A friend and I are planning a week long trip in May for Italy. We want to go to Naples, Florence, Milan, Rome, Venice, Verona but we have to go to Celico (way south) to visit my friend's family. We obviously cannot go to all these cities but we Rome and Venice are on the definite list. Student budget so the cheapest possible.
Where is the best city to fly into? Which cities do we HAVE to see and how long do we need to stay there. We are very overwhelmed and need some guidance to start off.
Afterwards we have to make our way to Germany for a conference.
Trying to figure out the best way to spend your week in Italy is probably very challenging! With so many great cities, cultural sites, beaches, mountains, and of course wine and food, I can see where you are getting overwhelmed!
The first thing I recommend is to realize you will enjoy almost anywhere you go in Italy! So don't worry about not picking the "perfect" spots. You will see a lot of great things and have a good time no matter where you are in the country! Try to pick a couple of key places that are calling to you and make the most out of your time there, instead of spending all of your time in trains or buses.
With that being said, do you include the visit to your friend's family in Celico in that week amount of time? If so, don't cut your time short with them! Visiting with them could be the highlight of your trip, a chance to sample authentic regional home cooking and a look into the local culture. So many travelers would love to have that experience and it's not something just any tourist can get. Plus if that's something you must do, it's a good idea to plan your trip with that in mind.
Naples might be the most logical choice to fly into, but keep in mind that it will still take you around 5 hours on buses/trains to get to Celico from there. Palermo on Sicily is another flight option, but it will take you 8 hours or so to get to Celico from there. From Celico it would also take you 8 hours to travel to Rome as well. I just point these out to impress on you that it does take some time to get from place to place.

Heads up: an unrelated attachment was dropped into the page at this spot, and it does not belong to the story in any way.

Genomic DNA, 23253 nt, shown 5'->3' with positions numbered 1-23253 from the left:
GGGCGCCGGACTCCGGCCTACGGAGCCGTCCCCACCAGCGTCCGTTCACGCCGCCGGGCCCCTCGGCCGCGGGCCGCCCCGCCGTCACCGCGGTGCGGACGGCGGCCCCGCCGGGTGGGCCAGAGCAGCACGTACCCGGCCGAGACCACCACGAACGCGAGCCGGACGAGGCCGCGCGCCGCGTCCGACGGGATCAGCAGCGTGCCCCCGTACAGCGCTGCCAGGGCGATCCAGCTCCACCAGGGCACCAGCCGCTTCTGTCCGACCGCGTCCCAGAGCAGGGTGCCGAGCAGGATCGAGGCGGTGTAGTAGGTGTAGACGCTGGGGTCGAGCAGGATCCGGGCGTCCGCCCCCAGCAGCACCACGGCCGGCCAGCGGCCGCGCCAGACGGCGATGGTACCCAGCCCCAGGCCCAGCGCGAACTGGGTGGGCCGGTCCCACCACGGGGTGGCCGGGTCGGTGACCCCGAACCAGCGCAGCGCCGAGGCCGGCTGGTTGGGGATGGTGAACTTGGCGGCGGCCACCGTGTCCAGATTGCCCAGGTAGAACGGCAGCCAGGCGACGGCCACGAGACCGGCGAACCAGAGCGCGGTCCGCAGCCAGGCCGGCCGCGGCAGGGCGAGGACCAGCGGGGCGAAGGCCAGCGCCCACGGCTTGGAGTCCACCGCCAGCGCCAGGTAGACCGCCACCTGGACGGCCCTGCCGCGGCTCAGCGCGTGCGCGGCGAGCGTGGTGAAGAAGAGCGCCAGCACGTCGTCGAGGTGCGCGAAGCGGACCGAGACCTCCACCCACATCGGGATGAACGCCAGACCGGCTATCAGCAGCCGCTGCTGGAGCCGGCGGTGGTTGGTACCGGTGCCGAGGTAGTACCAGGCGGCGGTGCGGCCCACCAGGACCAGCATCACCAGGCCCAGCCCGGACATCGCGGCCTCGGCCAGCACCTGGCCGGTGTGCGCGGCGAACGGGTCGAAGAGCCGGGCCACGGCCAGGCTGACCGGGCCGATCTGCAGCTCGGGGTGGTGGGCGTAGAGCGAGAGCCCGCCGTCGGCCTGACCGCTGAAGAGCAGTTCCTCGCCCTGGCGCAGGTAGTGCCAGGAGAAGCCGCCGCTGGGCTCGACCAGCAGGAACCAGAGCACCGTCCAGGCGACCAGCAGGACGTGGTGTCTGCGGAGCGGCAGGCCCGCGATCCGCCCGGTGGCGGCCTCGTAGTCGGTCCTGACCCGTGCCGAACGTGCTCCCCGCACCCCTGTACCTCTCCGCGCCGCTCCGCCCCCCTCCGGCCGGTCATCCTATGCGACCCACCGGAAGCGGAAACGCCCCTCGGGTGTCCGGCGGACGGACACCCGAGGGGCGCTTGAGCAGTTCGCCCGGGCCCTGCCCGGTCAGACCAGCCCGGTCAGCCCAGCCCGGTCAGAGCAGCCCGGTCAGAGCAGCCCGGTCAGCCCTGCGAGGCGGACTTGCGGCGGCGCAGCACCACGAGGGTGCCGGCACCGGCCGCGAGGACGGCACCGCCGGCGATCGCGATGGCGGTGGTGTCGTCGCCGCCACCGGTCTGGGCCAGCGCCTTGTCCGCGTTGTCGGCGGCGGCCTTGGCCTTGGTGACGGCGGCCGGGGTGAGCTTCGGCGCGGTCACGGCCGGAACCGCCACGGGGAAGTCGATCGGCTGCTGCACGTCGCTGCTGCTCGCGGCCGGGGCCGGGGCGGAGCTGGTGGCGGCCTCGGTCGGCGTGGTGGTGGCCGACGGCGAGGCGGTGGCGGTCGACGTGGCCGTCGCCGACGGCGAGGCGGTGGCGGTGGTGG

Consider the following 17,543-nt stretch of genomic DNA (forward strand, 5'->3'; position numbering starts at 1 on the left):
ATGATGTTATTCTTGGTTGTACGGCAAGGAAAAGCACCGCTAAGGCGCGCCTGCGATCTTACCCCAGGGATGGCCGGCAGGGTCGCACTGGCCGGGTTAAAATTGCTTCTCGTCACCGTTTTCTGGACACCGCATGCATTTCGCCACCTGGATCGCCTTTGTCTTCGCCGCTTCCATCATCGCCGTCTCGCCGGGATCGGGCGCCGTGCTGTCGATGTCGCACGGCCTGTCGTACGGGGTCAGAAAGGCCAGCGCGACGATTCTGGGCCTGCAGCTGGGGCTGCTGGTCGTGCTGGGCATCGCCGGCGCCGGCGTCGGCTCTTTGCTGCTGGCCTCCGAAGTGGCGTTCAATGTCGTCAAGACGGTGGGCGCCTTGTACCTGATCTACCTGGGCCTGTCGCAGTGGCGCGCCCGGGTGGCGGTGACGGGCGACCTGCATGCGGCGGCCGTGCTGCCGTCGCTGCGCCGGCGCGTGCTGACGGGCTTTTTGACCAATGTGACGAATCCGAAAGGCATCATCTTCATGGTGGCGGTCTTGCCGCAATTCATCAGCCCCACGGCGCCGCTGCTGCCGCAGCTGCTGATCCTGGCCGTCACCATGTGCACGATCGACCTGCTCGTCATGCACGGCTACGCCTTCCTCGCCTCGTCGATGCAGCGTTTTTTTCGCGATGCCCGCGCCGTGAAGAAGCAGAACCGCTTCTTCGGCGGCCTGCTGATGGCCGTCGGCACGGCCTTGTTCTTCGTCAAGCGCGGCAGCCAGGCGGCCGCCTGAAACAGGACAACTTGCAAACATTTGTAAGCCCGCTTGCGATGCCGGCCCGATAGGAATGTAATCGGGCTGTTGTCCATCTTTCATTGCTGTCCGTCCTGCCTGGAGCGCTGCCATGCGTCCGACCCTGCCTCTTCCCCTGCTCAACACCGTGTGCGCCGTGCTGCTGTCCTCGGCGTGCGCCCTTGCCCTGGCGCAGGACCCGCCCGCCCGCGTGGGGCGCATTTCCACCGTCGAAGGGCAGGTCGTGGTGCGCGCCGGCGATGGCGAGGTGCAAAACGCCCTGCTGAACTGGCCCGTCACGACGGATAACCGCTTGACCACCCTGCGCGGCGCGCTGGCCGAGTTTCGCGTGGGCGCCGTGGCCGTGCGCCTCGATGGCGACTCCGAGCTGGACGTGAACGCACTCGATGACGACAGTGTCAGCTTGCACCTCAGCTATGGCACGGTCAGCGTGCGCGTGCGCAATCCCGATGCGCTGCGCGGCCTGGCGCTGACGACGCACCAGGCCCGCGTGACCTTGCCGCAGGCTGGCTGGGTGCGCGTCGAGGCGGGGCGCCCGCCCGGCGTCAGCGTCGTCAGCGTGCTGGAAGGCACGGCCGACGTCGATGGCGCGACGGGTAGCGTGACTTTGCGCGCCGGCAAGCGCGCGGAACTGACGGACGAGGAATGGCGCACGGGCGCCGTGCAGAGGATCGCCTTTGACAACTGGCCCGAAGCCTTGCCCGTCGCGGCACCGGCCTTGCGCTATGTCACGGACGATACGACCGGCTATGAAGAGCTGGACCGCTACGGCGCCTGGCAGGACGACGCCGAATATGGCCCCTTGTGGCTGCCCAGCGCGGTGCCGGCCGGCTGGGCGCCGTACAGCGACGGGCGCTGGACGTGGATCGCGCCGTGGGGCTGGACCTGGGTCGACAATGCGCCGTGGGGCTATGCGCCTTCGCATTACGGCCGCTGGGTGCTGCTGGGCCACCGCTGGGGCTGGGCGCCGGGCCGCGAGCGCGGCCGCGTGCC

For the sake of argument let's say you fly into Venice and spend two nights there. Next you could take a train to Rome, about 4 hours away, and spend two nights there. Then take a train to Naples and stay one night. Continue by train and bus to Celico for a couple nights before returning to Naples to fly out.
This in my opinion would be way too rushed, and not that enjoyable. It is possible, but just not my recommendation.
If I were you I would fly in and out of Naples and just spend time there and Celico. If I had the chance to have a true Italian experience with a local family I would definitely do it! Another thing I would do is have your friend contact her family and ask what they recommend doing in the area. There are so many awesome things in the area that are completely under the tourist radar. I would save my tourist time for Naples.
I hope I didn't squish your dreams of seeing all of Italy in a week! You will just have to go back again sometime in the future. Until then feel free to ask me more questions in the comment box below or email me.
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you can see Venice in one day (if you don't want to see any museum or the Doge's Palace at all and only have a walk around the city) or even stay 3/4 nights or more. It depends on what and how much you'd like to see.
In case you wanna visit the islands (Burano, Murano, Torcello, Sant'Erasmo), you have to consider that it will take you at least one day to see them (depending on whether you wanna visit the churches or other museums on those islands too or not).